Emerson College’s only independent, student-run newspaper since 1947

The Berkeley Beacon

Emerson College’s only independent, student-run newspaper since 1947

The Berkeley Beacon

Emerson College’s only independent, student-run newspaper since 1947

The Berkeley Beacon

A relic of political stagnation: The Electoral College

Illustration+Kellyn+Taylor
Kellyn Taylor
Illustration Kellyn Taylor

Opinion editors are not responsible for agreeing or disagreeing with their writers but rather elevate each individual’s specific voice. 

Imagine this: it’s March of 2024. The presidential election is around the corner. We vote, and our votes go directly to elect a candidate into a position of power, one that will have the ability to completely change the tide for both domestic and international politics. 

Wrong. That was a lie! Our election system lingers in the 1700s and is unlikely to change in the near future. 

Hello, Electoral College. How lovely would it be to say goodbye. In my opinion, immortality is the worst curse that could befall anything. How horrifying it is to see a voting system, as old as the small, racist, and confined founding of this country, still in place.

For the unacquainted, the United States’s voting system for presidency is not through the popular vote (one person, one vote). The election for presidency has two steps: political parties of each state will choose potential electors before the general election; these are called slates. Then, through the general election, voters will cast their ballots to select these electors. The set of electors chosen is called the Electoral College—and these electors will ultimately elect the president. The College has a total of 538 electors, and a majority of 270 electoral votes is needed to elect a president. 

While there’s no constitutional guarantee that the electors will vote for that specific party’s candidate, it’s common for political parties to get pledges from electors to vote specifically for their nominees. Some states, to prevent “faithless electors,” subject fines to or disqualify electors who go against pledges—and in 2020, the Supreme Court ruled that states are allowed to set requirements for electors on their votes. For the most part, though, it is exceedingly rare to see any “faithless electors,” as most electors are individuals who hold some kind of leadership position in their party or have some everlasting loyalty to their party.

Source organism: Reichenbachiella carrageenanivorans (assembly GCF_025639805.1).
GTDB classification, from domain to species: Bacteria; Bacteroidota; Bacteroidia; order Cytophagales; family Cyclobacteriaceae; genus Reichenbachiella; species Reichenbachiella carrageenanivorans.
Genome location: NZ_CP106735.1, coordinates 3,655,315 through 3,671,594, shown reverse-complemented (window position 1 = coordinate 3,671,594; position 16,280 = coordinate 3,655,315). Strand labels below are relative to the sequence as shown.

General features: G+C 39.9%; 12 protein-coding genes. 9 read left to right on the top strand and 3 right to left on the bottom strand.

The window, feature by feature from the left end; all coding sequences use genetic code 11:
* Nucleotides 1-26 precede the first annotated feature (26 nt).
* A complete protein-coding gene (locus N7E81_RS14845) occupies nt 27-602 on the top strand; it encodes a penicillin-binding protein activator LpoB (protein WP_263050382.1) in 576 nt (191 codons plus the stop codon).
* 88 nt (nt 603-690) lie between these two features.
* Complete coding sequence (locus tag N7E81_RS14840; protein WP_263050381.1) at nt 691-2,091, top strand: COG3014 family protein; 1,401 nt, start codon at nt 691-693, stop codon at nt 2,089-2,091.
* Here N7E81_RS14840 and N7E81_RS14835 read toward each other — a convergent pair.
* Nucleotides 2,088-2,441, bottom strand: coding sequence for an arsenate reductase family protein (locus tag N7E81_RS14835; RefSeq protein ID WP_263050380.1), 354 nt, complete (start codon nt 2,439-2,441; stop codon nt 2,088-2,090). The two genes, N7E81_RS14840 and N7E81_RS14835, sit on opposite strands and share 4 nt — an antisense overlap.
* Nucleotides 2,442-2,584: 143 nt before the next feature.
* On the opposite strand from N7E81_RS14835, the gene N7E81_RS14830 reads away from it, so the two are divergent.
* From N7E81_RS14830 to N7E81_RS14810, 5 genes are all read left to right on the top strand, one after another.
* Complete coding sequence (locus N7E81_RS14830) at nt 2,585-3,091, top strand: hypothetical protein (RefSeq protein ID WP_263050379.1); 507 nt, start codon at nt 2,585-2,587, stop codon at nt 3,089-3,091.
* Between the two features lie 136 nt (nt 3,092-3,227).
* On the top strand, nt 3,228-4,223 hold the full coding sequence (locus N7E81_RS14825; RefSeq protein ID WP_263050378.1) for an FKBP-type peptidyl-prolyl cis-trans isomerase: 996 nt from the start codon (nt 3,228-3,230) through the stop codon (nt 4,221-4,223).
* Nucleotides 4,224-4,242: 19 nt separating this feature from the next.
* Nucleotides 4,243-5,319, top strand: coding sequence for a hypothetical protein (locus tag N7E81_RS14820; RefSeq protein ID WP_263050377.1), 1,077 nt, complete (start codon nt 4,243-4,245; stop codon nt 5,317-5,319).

So that leaves us with our modern-day standing: voting for Biden will be casting a vote for electors who will most likely vote for Biden, and voting for Trump will be casting a vote for those who will most likely vote for Trump. 

Now, the idea of the Electoral College was created with the birth of the Constitution—“Each State shall appoint, in such Manner as the Legislature thereof may direct, a Number of Electors…” as seen in Article II, but it was officially established in 1804 in the 12th Amendment as parties were being created. It has stayed that way, despite the numerous changes that rippled across the nation oh-so-many times. States have been added, laws have been changed, the Constitution itself has been ratified, populations have grown exponentially, and sociopolitical workings within this country have evolved and devolved, constantly shifting. Yet, the most fundamental monument to represent the democratic pride of Americans has remained static. 

The Electoral College is a relic of the white-centric, oppressive, tiny colonial America that existed centuries ago. It’s riddled with issues that grow more and more prominent as the years pass and have yet to be remedied:

Disproportionate voting power

There’s disproportionate voting power within the states, as the system favors smaller states than states with a larger population—all states get an allocation of a minimum of three electoral votes, but each state’s total electors are based on the number of representatives in the Senate (two people) and the House, which varies on population. For example, Washington D.C.—treated as a state for the purposes of voting—has a larger population than Wyoming (around 680,000 versus around 580,000), yet both only get three electoral votes.